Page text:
There are a couple of lessons that I’d like to pull out.

  1. Don’t pre-eliminate a possibility. I would venture to guess that most of us reading this would never think of making an ask like Ginny did. We are trained subtly (and directly) by our society that we shouldn’t impose on others or take up too much space. We jump to the end of the story and put ourselves in the minds of those we’re asking and make wild assumptions about what their answers may be. When we fear the answer may be “no”, we end the conversation before it even began. Ginny shows another option: be someone that people want to help, and then give them an opportunity to do so. I mean, what’s the worst that could happen?

  2. Adjust your lens. Many of us live with limiting beliefs that hold us back from living our lives to the fullest. A common limiting belief is that risk is scary and dangerous and should be avoided at all costs. Did you catch that Ginny doesn’t credit courage for her risk taking? Necessity drove her to take risks, but then she noticed the results. She was attuned to the fact that her risks paid off. She allowed her worldview to shift based on her experiences. (Of course, she could have also looked for all the ways that life is dangerous and would have found plenty of evidence for that as well, but that’s no way to live.)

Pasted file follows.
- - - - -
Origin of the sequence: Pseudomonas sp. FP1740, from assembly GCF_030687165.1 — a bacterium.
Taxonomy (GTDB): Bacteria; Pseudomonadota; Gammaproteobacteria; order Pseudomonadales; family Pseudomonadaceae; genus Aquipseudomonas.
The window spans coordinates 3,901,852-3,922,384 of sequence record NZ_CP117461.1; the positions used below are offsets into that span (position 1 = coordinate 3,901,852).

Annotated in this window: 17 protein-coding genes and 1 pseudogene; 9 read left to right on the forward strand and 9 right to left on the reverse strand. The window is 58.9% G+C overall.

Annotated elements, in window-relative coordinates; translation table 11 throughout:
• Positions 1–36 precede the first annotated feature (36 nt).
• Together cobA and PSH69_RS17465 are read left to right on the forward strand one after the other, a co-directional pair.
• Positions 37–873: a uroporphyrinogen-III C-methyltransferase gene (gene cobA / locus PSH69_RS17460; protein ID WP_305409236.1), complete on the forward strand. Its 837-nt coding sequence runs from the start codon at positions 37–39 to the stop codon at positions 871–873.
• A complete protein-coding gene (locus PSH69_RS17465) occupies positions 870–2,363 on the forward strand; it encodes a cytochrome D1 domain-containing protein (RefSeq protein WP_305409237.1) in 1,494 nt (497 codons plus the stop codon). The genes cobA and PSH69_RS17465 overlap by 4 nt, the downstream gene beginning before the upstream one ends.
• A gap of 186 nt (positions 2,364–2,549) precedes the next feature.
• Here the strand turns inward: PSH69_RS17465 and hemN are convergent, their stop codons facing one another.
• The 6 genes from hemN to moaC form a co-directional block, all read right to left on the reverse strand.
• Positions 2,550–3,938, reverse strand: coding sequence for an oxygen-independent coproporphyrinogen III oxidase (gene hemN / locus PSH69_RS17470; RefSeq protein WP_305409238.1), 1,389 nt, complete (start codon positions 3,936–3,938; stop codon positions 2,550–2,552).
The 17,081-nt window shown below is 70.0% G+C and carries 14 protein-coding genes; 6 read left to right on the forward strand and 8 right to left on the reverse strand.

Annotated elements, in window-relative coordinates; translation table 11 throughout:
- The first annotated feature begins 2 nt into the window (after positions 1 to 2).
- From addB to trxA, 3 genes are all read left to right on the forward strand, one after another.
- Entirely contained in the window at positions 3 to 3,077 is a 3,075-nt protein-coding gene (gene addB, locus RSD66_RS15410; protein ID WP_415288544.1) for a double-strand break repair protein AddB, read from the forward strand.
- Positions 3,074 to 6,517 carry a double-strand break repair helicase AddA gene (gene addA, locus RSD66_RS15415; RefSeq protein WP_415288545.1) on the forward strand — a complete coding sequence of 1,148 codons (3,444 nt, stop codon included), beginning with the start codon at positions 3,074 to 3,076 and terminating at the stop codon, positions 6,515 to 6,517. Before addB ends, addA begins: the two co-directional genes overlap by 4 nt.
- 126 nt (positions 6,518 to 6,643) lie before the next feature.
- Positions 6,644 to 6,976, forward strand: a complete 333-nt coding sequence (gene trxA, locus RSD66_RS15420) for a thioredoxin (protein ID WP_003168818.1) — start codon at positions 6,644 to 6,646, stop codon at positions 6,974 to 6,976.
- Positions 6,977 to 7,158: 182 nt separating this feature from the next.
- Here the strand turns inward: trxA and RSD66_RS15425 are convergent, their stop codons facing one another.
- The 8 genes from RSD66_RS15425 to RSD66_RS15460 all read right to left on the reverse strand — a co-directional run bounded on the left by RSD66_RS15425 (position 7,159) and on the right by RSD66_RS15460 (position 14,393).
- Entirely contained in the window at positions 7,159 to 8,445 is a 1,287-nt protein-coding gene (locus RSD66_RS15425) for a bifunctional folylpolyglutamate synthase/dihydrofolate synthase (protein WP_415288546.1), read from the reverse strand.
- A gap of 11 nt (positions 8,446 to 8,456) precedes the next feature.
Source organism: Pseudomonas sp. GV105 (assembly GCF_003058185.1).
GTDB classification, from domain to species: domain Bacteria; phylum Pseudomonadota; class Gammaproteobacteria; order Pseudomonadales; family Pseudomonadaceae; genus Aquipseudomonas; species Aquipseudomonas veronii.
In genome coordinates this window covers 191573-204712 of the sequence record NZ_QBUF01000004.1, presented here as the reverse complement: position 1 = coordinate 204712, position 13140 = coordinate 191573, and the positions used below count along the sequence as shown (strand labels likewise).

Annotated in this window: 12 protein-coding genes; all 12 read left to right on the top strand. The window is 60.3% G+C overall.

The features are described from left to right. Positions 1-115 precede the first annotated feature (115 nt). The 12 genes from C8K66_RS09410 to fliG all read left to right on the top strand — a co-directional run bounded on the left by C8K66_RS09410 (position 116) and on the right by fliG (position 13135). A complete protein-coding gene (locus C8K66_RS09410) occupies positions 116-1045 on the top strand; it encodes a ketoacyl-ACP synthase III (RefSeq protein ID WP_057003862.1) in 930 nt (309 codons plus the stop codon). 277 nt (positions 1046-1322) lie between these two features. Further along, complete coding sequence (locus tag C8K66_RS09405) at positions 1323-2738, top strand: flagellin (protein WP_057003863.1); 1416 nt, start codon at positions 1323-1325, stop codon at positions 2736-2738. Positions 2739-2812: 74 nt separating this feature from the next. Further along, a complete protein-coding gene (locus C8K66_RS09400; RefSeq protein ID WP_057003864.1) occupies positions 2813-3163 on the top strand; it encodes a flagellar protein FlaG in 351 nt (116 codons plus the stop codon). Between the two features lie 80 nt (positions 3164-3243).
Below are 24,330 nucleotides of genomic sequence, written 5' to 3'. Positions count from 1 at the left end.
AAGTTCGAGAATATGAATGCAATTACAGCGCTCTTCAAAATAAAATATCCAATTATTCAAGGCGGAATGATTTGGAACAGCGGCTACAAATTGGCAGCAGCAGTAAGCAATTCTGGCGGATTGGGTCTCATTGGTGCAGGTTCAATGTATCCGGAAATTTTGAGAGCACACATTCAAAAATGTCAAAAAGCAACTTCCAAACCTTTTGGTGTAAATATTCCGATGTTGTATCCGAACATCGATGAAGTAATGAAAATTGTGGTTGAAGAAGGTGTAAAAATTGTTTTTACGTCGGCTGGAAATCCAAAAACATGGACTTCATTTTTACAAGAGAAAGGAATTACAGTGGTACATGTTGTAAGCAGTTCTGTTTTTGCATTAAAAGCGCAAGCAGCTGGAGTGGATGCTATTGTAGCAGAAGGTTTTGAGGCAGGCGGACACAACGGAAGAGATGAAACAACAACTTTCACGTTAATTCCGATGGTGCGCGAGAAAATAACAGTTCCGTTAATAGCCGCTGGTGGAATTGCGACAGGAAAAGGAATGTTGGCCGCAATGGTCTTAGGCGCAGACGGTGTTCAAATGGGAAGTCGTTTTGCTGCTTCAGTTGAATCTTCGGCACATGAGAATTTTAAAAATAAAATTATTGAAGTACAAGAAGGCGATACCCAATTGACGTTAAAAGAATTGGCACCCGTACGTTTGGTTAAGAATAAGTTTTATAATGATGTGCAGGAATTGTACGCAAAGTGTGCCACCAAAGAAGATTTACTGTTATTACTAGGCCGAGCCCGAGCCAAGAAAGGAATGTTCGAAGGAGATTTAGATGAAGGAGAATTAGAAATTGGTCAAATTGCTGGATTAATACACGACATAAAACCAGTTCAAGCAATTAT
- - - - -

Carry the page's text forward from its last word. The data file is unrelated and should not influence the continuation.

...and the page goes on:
As has been firmly established in this post, Ginny has had a tremendous career and achieved notable success. When I asked her about her secret, she told me that she just wanted life to be interesting.

She said, “If I had had a 5-year plan, I would have missed out on the most incredible career.”

She didn’t aim for status – she aimed for new challenges, tackling something different, not being bored, and learning opportunities. She trusted in herself that she could accomplish anything that she put her mind to, and she jumped at opportunities that came her way.

This approach has paid off for her. She has excelled in business and had incredible experiences that she cherishes.

I think the key here is that she reached. In reaching for the things that fulfilled her, she was always growing and finding new places to showcase her unique abilities.



on gender equity, risk taking, and knowing your value


Katica Roy is an impressive individual.